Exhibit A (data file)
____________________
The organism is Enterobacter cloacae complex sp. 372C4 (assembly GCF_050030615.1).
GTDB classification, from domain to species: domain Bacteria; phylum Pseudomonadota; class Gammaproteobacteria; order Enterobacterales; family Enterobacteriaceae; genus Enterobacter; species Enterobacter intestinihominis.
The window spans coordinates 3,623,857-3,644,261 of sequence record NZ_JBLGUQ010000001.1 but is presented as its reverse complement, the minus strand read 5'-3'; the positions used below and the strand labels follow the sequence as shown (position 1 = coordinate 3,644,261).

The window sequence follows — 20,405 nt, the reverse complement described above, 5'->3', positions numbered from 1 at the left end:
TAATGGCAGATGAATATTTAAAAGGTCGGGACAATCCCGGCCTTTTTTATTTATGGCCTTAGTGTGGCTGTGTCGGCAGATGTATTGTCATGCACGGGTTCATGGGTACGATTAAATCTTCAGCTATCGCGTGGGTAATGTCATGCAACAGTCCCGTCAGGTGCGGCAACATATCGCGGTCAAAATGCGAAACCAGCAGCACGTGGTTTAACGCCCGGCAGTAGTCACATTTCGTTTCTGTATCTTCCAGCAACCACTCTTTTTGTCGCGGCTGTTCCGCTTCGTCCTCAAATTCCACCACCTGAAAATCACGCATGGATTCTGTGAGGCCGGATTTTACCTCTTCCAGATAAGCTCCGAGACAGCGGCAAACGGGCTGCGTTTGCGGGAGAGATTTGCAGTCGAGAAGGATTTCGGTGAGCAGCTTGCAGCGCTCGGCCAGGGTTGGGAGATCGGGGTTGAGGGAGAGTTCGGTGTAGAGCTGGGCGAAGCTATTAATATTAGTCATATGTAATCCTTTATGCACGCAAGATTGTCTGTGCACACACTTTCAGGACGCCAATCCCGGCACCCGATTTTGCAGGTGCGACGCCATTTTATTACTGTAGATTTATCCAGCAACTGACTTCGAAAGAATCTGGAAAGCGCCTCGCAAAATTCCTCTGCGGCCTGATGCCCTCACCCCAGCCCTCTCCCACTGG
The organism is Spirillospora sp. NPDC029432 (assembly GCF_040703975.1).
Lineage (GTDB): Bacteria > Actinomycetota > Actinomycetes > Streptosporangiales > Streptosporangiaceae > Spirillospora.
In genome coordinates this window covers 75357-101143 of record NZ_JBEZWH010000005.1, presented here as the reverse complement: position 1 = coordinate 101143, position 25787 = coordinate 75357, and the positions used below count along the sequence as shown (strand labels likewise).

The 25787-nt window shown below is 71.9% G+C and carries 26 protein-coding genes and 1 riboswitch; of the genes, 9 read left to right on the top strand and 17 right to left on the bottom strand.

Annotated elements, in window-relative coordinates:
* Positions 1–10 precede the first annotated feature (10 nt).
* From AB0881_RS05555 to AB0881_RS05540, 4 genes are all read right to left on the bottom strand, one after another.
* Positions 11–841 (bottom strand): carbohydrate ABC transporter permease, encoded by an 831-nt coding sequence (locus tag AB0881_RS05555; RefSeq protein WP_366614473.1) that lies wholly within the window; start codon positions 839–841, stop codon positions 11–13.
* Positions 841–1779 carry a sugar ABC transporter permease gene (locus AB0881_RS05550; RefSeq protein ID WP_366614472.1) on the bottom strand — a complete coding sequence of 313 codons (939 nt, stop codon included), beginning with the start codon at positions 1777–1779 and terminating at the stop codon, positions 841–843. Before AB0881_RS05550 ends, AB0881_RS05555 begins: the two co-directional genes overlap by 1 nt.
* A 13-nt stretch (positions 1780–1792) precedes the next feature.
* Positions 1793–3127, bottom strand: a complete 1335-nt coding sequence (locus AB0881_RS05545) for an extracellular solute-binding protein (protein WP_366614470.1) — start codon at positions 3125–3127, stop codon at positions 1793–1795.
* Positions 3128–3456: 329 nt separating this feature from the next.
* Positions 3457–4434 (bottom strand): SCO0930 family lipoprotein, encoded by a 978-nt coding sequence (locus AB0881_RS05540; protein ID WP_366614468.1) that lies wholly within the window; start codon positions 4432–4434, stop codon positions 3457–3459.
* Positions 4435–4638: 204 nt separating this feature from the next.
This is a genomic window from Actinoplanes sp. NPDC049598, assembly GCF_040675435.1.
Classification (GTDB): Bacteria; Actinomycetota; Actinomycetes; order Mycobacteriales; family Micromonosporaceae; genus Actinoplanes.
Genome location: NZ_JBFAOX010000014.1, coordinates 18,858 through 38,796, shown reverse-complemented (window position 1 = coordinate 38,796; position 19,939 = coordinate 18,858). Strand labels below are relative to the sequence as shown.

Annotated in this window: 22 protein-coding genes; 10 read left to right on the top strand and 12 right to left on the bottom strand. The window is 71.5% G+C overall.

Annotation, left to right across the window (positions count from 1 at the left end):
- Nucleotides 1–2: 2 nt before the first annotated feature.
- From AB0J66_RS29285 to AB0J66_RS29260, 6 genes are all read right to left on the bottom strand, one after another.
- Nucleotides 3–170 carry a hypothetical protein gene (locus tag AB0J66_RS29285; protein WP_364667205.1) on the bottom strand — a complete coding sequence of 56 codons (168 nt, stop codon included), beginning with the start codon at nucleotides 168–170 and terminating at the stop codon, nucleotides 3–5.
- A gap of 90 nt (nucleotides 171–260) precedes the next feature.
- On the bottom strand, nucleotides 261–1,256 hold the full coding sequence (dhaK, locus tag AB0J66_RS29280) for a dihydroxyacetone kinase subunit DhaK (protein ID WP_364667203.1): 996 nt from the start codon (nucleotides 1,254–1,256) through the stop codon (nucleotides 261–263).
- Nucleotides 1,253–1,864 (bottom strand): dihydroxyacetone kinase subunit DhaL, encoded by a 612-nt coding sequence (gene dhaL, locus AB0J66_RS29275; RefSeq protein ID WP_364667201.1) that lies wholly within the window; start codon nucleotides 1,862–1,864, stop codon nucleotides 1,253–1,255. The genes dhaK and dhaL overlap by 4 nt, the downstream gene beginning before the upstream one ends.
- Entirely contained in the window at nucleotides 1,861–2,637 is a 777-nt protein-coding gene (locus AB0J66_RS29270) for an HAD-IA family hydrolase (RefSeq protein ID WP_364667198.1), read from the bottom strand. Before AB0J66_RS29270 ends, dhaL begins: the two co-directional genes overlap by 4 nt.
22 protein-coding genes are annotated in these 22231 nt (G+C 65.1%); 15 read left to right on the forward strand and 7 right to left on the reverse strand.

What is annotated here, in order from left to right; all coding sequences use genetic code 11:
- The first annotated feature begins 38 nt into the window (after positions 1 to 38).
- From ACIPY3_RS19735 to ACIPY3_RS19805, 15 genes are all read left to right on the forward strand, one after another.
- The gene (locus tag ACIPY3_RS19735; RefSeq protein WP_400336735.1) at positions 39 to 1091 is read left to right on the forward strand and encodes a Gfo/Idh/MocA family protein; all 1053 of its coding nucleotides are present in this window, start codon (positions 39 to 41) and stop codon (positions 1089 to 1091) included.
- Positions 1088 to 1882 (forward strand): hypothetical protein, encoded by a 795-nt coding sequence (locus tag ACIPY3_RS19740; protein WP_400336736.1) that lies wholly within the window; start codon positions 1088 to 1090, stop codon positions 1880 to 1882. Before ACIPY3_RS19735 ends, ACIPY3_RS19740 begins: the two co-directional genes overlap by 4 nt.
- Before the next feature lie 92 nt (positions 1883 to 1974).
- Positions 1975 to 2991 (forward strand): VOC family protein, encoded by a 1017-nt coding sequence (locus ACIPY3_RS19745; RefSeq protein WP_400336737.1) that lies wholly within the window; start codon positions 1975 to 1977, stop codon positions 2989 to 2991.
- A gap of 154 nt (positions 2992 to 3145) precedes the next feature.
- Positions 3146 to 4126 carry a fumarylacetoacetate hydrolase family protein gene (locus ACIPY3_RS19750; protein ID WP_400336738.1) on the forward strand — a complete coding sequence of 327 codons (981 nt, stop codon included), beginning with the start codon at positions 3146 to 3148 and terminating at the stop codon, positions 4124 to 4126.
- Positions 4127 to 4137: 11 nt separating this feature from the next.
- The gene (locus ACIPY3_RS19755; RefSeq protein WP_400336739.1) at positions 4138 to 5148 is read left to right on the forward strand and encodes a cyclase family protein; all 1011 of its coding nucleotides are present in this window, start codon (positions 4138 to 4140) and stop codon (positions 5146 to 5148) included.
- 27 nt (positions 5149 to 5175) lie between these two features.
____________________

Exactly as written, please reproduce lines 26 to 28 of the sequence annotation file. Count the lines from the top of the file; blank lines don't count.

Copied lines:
- From AB0J66_RS29285 to AB0J66_RS29260, 6 genes are all read right to left on the bottom strand, one after another.
- Nucleotides 3–170 carry a hypothetical protein gene (locus tag AB0J66_RS29285; protein WP_364667205.1) on the bottom strand — a complete coding sequence of 56 codons (168 nt, stop codon included), beginning with the start codon at nucleotides 168–170 and terminating at the stop codon, nucleotides 3–5.
- A gap of 90 nt (nucleotides 171–260) precedes the next feature.